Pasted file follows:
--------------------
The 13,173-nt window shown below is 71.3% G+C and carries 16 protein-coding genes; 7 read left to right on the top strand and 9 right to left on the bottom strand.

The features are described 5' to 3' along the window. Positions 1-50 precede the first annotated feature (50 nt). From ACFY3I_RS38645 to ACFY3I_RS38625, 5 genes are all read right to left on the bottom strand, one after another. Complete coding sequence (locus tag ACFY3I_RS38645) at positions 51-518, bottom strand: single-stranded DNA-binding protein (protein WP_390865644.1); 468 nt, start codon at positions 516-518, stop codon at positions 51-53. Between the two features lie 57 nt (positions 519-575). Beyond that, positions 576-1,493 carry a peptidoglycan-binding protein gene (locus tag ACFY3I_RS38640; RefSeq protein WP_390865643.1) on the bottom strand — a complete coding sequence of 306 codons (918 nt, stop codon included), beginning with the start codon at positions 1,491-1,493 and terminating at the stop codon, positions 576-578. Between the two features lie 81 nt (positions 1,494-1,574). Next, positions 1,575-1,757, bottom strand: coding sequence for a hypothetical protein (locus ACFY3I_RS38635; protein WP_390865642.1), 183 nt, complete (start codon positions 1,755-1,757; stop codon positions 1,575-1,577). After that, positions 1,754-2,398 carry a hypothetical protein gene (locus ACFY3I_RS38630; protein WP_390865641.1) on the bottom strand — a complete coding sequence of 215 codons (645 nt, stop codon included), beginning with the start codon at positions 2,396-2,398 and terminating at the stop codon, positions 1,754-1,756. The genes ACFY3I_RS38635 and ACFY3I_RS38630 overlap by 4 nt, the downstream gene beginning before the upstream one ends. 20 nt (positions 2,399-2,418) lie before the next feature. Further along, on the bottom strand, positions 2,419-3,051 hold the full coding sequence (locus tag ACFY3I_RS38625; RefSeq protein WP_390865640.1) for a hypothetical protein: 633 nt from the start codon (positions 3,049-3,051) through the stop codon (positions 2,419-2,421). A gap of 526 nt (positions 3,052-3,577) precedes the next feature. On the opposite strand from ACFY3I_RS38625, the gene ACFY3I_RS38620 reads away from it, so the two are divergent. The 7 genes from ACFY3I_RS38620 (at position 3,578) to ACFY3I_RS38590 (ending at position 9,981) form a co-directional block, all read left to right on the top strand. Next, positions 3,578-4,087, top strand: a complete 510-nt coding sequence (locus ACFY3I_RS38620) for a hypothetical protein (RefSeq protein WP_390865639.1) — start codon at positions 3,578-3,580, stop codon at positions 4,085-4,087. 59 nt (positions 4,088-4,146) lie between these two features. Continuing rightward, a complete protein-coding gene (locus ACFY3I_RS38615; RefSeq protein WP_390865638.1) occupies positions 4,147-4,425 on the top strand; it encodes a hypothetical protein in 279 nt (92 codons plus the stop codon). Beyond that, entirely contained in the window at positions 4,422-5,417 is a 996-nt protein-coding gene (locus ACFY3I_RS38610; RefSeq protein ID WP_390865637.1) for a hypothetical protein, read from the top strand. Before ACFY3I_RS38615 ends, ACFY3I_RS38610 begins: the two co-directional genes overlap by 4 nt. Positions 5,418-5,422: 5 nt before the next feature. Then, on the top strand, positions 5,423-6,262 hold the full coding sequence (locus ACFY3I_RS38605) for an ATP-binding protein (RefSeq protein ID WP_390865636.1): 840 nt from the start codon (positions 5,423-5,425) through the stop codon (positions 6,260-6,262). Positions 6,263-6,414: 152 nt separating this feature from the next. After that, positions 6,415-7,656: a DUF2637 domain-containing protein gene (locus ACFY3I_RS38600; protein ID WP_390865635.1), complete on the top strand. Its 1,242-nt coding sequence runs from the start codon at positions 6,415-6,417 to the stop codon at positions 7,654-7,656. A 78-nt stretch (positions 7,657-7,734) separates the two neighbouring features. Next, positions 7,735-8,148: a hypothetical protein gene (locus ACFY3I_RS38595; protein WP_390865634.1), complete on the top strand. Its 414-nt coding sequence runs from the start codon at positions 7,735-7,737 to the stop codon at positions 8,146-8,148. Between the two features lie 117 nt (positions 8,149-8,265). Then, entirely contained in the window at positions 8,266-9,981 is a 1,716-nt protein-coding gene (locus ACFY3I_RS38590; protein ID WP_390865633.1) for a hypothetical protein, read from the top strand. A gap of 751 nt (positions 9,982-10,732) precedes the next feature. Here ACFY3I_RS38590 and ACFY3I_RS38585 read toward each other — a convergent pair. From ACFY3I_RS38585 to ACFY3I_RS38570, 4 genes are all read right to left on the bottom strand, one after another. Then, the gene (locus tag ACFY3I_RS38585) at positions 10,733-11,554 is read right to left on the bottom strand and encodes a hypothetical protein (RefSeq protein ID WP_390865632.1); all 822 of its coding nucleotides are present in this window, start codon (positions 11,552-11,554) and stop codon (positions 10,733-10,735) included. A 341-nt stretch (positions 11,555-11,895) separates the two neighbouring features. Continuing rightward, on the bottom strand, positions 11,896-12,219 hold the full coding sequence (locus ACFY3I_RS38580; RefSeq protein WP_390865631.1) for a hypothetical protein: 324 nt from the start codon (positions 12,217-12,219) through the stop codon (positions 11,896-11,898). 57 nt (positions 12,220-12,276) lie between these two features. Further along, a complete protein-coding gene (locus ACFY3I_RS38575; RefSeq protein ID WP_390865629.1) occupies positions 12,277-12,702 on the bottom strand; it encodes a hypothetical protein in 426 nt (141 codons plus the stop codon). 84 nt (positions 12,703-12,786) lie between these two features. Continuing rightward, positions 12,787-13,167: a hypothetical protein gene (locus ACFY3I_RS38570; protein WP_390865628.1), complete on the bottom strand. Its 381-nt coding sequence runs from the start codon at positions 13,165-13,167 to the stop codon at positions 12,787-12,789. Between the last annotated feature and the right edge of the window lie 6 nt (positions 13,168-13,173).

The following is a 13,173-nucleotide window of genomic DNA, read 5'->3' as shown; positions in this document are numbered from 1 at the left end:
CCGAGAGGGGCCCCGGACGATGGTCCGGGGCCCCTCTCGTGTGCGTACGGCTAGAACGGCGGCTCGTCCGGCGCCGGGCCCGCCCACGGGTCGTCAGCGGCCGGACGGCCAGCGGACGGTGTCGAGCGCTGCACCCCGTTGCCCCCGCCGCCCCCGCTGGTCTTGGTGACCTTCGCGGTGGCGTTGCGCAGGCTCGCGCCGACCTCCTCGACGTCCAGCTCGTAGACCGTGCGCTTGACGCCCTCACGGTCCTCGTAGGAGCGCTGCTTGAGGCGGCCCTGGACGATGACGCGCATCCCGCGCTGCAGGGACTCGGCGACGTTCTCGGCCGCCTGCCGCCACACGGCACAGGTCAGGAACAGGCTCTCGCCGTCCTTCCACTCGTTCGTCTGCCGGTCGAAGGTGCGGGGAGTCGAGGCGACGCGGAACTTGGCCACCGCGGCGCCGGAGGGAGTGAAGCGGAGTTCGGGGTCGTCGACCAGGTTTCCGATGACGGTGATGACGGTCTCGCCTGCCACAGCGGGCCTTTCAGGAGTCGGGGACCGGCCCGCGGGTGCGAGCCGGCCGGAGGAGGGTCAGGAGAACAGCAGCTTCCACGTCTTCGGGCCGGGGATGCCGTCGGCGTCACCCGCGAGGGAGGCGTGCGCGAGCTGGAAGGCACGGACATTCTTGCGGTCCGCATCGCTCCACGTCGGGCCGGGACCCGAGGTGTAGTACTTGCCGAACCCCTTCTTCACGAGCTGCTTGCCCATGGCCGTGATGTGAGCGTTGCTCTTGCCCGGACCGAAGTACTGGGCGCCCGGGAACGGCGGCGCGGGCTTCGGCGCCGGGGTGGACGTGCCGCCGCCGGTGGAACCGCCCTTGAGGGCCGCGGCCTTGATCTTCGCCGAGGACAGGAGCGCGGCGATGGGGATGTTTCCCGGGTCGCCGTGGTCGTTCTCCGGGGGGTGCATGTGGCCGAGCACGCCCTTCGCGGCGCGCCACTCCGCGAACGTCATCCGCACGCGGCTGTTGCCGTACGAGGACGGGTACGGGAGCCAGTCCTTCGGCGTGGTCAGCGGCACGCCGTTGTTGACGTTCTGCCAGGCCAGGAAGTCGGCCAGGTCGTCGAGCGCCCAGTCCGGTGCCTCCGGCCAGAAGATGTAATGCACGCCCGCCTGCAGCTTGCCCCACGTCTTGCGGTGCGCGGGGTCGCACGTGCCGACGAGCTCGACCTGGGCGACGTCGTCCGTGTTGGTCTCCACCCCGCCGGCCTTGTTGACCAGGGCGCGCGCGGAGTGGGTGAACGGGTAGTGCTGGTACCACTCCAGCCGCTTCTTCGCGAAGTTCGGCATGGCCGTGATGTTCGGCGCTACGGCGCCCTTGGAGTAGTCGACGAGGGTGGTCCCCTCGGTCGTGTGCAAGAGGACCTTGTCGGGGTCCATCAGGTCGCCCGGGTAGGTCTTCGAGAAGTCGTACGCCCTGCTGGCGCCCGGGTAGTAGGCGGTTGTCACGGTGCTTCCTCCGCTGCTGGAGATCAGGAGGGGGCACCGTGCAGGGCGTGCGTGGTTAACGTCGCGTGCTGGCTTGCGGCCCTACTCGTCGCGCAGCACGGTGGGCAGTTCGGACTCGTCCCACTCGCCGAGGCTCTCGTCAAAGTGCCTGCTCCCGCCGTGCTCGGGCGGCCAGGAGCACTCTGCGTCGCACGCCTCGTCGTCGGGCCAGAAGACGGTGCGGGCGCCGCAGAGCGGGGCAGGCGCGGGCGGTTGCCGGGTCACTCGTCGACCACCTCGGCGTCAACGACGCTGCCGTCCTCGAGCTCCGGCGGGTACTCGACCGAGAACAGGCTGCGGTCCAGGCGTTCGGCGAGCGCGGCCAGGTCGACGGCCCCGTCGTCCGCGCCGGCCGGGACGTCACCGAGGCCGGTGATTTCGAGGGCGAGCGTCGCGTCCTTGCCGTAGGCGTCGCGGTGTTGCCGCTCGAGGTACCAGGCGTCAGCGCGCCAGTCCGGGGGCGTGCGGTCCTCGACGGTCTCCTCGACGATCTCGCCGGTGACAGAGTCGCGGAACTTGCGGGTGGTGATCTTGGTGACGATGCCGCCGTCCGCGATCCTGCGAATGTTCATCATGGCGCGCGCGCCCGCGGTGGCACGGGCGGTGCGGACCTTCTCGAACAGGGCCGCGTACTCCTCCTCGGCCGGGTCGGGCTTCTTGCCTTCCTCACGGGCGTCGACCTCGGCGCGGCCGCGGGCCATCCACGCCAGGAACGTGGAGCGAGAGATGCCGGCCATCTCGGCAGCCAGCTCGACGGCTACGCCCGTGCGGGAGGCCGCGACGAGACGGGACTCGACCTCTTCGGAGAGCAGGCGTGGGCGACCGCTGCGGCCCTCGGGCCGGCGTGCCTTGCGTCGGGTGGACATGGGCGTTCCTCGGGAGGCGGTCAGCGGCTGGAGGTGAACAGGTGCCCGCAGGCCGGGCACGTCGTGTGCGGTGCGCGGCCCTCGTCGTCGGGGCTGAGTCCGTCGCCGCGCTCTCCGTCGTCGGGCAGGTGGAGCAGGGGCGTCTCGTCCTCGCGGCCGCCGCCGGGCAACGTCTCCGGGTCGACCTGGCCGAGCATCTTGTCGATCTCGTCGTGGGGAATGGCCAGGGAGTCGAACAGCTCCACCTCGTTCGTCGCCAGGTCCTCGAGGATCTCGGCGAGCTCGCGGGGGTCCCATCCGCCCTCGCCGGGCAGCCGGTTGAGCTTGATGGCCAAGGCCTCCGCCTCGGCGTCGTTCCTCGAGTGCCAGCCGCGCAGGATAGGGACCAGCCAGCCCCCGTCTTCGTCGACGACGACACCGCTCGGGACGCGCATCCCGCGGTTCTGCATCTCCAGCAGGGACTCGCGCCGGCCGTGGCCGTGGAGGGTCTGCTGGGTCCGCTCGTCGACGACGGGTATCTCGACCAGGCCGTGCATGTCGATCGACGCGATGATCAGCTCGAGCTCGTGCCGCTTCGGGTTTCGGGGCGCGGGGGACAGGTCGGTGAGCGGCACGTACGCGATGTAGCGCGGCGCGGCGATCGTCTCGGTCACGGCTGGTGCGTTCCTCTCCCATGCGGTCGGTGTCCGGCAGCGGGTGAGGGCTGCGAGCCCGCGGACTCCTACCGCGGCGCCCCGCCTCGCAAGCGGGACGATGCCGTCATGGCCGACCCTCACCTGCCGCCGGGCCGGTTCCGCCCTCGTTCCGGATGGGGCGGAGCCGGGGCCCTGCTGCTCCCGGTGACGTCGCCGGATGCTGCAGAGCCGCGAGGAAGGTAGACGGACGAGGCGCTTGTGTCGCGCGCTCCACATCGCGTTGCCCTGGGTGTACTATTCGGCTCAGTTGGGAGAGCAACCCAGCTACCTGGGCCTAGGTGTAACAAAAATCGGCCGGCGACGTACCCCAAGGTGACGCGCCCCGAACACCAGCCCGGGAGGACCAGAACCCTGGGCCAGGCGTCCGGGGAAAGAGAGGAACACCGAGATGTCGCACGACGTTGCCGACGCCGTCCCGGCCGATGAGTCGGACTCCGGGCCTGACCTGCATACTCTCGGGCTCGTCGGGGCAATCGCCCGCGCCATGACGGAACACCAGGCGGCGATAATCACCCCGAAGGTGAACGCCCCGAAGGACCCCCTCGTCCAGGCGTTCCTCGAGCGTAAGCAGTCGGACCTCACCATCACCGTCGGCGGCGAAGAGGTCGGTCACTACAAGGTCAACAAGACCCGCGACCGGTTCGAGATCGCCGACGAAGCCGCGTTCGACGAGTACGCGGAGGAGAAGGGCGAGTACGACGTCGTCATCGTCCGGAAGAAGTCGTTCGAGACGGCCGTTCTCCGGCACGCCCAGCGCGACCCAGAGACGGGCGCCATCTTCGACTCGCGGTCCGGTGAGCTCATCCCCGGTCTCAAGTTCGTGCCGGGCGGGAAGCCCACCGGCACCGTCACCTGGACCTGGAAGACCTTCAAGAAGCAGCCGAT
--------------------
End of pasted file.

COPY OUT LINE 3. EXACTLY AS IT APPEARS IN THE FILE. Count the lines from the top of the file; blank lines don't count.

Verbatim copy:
The following is a 13,173-nucleotide window of genomic DNA, read 5'->3' as shown; positions in this document are numbered from 1 at the left end: